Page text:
Conservationists issue wake-up call to Minnesotans
ST. PAUL -- A new report issued earlier this month proposes launching a new era in Minnesota conservation. The report was released at a St. Paul meeting, attended by some 100 outdoor enthusiasts, conservationists and environmentalists. "Minnesota...
ST. PAUL -- A new report issued earlier this month proposes launching a new era in Minnesota conservation.
The report was released at a St. Paul meeting, attended by some 100 outdoor enthusiasts, conservationists and environmentalists.
"Minnesota Calling: Conservation Facts, Trends and Challenges" documents demographic, state funding and scientific trends that pose unprecedented challenges to the state's wildlife, lakes, forests, prairies and wetlands.
A new collaboration, the Minnesota Campaign for Conservation, researched and produced the report. The group contends, if left unaddressed, these conservation challenges will jeopardize Minnesota's outdoors traditions and threaten Minnesotans' quality of life.
Leading the list of concerns is the projected 1.2 million population growth expected in Minnesota by 2030. Campaign leaders estimate this increase will result in the loss of another 1 million acres of natural areas or farmland to development with in the next 25 years.
They also noted that an amount of farmland equal to the Mall of America is lost daily and converted to development. At this pace, by 2030, an area of land equal to the size of Hennepin, Ramsey, Dakota and Carver counties will have been converted from undeveloped to developed land.
"Throughout history, Minnesotans have risen to the challenge whenever our natural resources are threatened," said David Hartwell, Minnesota business owner and Campaign for Conservation Chair. "Now we are facing threats like nothing we've seen before. It's time to again answer Minnesota calling us to her aid."
Minnesota Calling cites new trends that multiply the impact of a growing population. Fewer people per household, larger lot sizes, increasing number of second homes and increasing real estate development in regions rich with natural resources, add to the stress on Minnesota's natural resources.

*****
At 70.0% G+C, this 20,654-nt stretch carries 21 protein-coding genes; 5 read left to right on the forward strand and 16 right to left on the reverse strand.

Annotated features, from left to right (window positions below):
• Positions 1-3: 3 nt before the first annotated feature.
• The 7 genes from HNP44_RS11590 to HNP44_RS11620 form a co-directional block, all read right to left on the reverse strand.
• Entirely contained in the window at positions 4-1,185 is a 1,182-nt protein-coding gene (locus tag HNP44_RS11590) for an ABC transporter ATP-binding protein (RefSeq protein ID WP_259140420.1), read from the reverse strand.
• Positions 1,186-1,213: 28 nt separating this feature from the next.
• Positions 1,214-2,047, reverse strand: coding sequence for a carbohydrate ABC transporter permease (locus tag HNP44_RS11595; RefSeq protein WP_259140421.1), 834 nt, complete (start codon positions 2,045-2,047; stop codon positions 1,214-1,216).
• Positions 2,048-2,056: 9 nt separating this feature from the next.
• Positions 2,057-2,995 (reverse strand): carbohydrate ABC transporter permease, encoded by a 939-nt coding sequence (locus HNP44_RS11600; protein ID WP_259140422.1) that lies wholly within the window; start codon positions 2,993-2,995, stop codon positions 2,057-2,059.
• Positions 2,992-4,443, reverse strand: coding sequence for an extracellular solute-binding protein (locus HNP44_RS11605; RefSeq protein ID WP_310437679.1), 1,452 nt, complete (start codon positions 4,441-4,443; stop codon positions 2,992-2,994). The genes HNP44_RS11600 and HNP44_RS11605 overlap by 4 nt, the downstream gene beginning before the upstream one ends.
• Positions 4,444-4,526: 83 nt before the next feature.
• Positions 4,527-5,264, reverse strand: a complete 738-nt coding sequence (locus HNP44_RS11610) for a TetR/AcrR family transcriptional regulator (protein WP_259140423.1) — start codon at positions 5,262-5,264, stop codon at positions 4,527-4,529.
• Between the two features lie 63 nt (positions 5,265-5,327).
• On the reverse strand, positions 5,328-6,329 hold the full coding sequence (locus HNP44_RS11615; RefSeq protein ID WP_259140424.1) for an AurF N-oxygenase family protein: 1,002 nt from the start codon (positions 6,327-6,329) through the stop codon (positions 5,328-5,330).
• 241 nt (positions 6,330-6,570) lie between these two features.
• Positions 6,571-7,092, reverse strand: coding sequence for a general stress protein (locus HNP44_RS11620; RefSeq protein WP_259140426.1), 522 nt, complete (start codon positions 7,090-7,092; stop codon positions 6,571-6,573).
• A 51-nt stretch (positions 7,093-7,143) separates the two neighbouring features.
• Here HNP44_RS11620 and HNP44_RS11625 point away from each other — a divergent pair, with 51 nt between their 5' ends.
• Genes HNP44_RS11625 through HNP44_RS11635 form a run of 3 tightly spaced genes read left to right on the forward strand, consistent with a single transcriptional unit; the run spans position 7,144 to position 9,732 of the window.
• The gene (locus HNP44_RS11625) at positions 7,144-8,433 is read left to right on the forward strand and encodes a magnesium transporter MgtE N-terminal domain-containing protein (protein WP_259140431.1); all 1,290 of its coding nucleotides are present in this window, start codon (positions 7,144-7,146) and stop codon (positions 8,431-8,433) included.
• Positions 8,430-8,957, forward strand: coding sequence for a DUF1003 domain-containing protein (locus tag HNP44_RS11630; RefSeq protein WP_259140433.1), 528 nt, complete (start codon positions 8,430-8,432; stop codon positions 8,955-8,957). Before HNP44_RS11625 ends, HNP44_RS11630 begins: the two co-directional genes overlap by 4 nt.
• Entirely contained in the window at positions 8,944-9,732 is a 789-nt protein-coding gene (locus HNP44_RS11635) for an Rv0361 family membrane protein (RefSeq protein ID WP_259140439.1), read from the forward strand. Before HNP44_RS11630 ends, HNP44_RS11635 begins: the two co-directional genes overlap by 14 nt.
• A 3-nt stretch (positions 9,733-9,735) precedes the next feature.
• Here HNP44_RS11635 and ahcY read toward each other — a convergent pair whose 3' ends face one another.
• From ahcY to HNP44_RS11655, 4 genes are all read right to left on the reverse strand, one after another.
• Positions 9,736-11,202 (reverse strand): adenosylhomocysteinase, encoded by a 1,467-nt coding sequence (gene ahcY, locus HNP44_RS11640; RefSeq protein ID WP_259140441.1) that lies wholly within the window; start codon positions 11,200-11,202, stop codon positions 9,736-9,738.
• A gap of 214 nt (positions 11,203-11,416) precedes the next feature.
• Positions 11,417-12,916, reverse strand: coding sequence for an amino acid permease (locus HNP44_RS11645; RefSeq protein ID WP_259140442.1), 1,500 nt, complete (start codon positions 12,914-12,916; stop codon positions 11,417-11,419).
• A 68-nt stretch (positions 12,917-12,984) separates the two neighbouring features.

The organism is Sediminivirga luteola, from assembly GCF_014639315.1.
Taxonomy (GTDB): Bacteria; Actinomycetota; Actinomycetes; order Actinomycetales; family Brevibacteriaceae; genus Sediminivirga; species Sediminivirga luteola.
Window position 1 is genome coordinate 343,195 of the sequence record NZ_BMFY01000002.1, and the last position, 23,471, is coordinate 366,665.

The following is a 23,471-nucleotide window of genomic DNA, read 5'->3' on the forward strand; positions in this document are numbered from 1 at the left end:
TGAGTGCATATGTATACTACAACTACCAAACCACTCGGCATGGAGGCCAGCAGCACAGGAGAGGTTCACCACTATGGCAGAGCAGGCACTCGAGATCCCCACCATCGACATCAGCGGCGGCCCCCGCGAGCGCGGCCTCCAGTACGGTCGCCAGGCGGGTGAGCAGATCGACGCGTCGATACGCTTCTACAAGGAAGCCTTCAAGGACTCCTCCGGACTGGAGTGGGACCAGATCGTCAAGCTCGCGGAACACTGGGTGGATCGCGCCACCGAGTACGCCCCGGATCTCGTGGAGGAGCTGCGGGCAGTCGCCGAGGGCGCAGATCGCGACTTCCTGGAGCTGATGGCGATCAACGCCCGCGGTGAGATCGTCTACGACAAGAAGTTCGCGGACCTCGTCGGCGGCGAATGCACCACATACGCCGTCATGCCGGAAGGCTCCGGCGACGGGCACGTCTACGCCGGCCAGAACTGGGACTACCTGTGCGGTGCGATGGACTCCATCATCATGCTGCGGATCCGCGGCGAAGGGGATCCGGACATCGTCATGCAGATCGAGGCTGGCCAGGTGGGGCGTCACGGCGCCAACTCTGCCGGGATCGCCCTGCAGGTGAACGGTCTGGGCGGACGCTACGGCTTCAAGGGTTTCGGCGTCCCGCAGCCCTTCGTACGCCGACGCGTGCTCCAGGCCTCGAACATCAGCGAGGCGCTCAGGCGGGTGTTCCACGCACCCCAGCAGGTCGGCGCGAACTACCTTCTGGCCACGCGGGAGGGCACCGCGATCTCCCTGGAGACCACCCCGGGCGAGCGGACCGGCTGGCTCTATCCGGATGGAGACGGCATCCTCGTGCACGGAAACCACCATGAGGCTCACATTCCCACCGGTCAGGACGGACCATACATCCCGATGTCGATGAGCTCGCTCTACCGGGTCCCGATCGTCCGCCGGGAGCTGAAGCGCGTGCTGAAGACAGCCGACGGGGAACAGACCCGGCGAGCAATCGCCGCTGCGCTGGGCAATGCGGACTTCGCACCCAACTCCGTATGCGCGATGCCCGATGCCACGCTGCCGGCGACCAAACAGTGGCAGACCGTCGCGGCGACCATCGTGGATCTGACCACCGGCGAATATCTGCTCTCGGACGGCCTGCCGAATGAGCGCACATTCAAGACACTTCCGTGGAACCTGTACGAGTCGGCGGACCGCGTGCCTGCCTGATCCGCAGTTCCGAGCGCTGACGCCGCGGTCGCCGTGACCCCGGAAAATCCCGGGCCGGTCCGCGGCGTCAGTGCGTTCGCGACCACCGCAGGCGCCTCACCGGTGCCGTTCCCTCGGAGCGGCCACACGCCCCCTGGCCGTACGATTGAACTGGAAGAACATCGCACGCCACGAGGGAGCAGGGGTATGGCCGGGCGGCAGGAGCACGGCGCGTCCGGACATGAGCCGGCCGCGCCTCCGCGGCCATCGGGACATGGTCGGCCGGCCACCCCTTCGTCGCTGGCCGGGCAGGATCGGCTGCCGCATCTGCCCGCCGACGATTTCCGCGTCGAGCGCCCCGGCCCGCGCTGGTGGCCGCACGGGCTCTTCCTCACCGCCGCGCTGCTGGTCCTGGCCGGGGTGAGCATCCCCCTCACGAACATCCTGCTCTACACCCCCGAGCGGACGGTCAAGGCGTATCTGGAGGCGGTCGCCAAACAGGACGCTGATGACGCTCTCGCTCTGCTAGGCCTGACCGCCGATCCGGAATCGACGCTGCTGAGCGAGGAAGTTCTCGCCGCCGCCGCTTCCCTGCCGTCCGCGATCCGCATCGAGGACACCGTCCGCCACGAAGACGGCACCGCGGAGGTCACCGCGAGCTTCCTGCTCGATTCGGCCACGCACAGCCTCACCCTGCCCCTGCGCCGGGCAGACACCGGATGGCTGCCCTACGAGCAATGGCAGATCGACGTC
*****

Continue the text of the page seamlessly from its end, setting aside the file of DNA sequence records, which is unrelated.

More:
The report outlines six "disturbing trends" in Minnesota's natural resources:
n Continuing loss of wetlands.
n Increasing development of lakeshore especially on shallow lakes.
n Declining water quality in lakes and rivers.
n Fragmentation of forests and prairies
n Invasive species threatening lakes, rivers and wildlife.
n Development encircling and isolating public recreation lands.
"These trends threaten our economy and our way of life," said campaign director John Curry. "Minnesota's nearly $9.2 billion tourism industry depends on clean water, abundant wildlife and enjoyment of our forests, parks and trails."
However, Curry said the state's forests, wetlands and prairies are only a remnant of their original status. "Our losses are at a tipping point," he said. "We have only 1 percent of our original prairies; 50 percent of our forests and 58 percent of our wetlands."
Despite these trends, Campaign supporters noted that general fund state funding for conservation dropped by 47 percent the last five years and is now at a 30-year low.
Minnesota Calling suggests that health and economy are important aspects of developing a conservation vision for the state.